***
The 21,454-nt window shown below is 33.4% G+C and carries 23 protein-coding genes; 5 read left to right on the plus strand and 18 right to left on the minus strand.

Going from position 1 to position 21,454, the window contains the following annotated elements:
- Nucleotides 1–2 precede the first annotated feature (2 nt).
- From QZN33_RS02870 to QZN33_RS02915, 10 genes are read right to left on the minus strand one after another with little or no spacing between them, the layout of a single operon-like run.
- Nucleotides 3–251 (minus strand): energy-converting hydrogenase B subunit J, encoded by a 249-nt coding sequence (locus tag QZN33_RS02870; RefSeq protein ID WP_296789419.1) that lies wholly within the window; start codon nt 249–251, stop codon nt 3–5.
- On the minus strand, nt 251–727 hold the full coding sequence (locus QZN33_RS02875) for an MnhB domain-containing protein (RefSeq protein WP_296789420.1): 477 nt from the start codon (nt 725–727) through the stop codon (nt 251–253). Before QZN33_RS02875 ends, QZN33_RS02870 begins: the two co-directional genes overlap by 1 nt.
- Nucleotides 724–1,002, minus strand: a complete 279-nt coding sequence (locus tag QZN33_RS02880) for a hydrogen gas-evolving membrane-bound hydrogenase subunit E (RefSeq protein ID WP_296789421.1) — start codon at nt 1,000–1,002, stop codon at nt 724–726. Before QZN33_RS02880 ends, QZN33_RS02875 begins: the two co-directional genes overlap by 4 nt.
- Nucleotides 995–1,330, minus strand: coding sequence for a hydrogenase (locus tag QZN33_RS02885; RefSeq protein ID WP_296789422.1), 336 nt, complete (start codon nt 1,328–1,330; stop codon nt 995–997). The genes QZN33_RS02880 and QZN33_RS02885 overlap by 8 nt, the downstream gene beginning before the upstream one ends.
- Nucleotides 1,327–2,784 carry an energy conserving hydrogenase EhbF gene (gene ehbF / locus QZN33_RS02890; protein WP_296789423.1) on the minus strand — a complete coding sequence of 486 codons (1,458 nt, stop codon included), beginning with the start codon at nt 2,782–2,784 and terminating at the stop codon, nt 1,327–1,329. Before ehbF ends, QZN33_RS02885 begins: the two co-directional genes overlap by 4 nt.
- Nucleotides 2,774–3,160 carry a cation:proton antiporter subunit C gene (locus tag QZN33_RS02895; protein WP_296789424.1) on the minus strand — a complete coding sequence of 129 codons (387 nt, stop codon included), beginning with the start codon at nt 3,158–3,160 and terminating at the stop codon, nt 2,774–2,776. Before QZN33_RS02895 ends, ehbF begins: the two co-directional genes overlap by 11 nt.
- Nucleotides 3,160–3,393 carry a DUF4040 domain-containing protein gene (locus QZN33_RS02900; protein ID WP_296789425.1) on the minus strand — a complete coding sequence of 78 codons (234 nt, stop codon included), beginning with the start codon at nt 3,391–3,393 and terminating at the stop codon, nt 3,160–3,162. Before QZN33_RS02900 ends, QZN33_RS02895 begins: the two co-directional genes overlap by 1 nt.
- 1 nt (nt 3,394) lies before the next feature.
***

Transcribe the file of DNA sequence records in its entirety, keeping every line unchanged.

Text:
The 21,454-nt window shown below is 33.4% G+C and carries 23 protein-coding genes; 5 read left to right on the plus strand and 18 right to left on the minus strand.

Going from position 1 to position 21,454, the window contains the following annotated elements:
- Nucleotides 1–2 precede the first annotated feature (2 nt).
- From QZN33_RS02870 to QZN33_RS02915, 10 genes are read right to left on the minus strand one after another with little or no spacing between them, the layout of a single operon-like run.
- Nucleotides 3–251 (minus strand): energy-converting hydrogenase B subunit J, encoded by a 249-nt coding sequence (locus tag QZN33_RS02870; RefSeq protein ID WP_296789419.1) that lies wholly within the window; start codon nt 249–251, stop codon nt 3–5.
- On the minus strand, nt 251–727 hold the full coding sequence (locus QZN33_RS02875) for an MnhB domain-containing protein (RefSeq protein WP_296789420.1): 477 nt from the start codon (nt 725–727) through the stop codon (nt 251–253). Before QZN33_RS02875 ends, QZN33_RS02870 begins: the two co-directional genes overlap by 1 nt.
- Nucleotides 724–1,002, minus strand: a complete 279-nt coding sequence (locus tag QZN33_RS02880) for a hydrogen gas-evolving membrane-bound hydrogenase subunit E (RefSeq protein ID WP_296789421.1) — start codon at nt 1,000–1,002, stop codon at nt 724–726. Before QZN33_RS02880 ends, QZN33_RS02875 begins: the two co-directional genes overlap by 4 nt.
- Nucleotides 995–1,330, minus strand: coding sequence for a hydrogenase (locus tag QZN33_RS02885; RefSeq protein ID WP_296789422.1), 336 nt, complete (start codon nt 1,328–1,330; stop codon nt 995–997). The genes QZN33_RS02880 and QZN33_RS02885 overlap by 8 nt, the downstream gene beginning before the upstream one ends.
- Nucleotides 1,327–2,784 carry an energy conserving hydrogenase EhbF gene (gene ehbF / locus QZN33_RS02890; protein WP_296789423.1) on the minus strand — a complete coding sequence of 486 codons (1,458 nt, stop codon included), beginning with the start codon at nt 2,782–2,784 and terminating at the stop codon, nt 1,327–1,329. Before ehbF ends, QZN33_RS02885 begins: the two co-directional genes overlap by 4 nt.
- Nucleotides 2,774–3,160 carry a cation:proton antiporter subunit C gene (locus tag QZN33_RS02895; protein WP_296789424.1) on the minus strand — a complete coding sequence of 129 codons (387 nt, stop codon included), beginning with the start codon at nt 3,158–3,160 and terminating at the stop codon, nt 2,774–2,776. Before QZN33_RS02895 ends, ehbF begins: the two co-directional genes overlap by 11 nt.
- Nucleotides 3,160–3,393 carry a DUF4040 domain-containing protein gene (locus QZN33_RS02900; protein ID WP_296789425.1) on the minus strand — a complete coding sequence of 78 codons (234 nt, stop codon included), beginning with the start codon at nt 3,391–3,393 and terminating at the stop codon, nt 3,160–3,162. Before QZN33_RS02900 ends, QZN33_RS02895 begins: the two co-directional genes overlap by 1 nt.
- 1 nt (nt 3,394) lies before the next feature.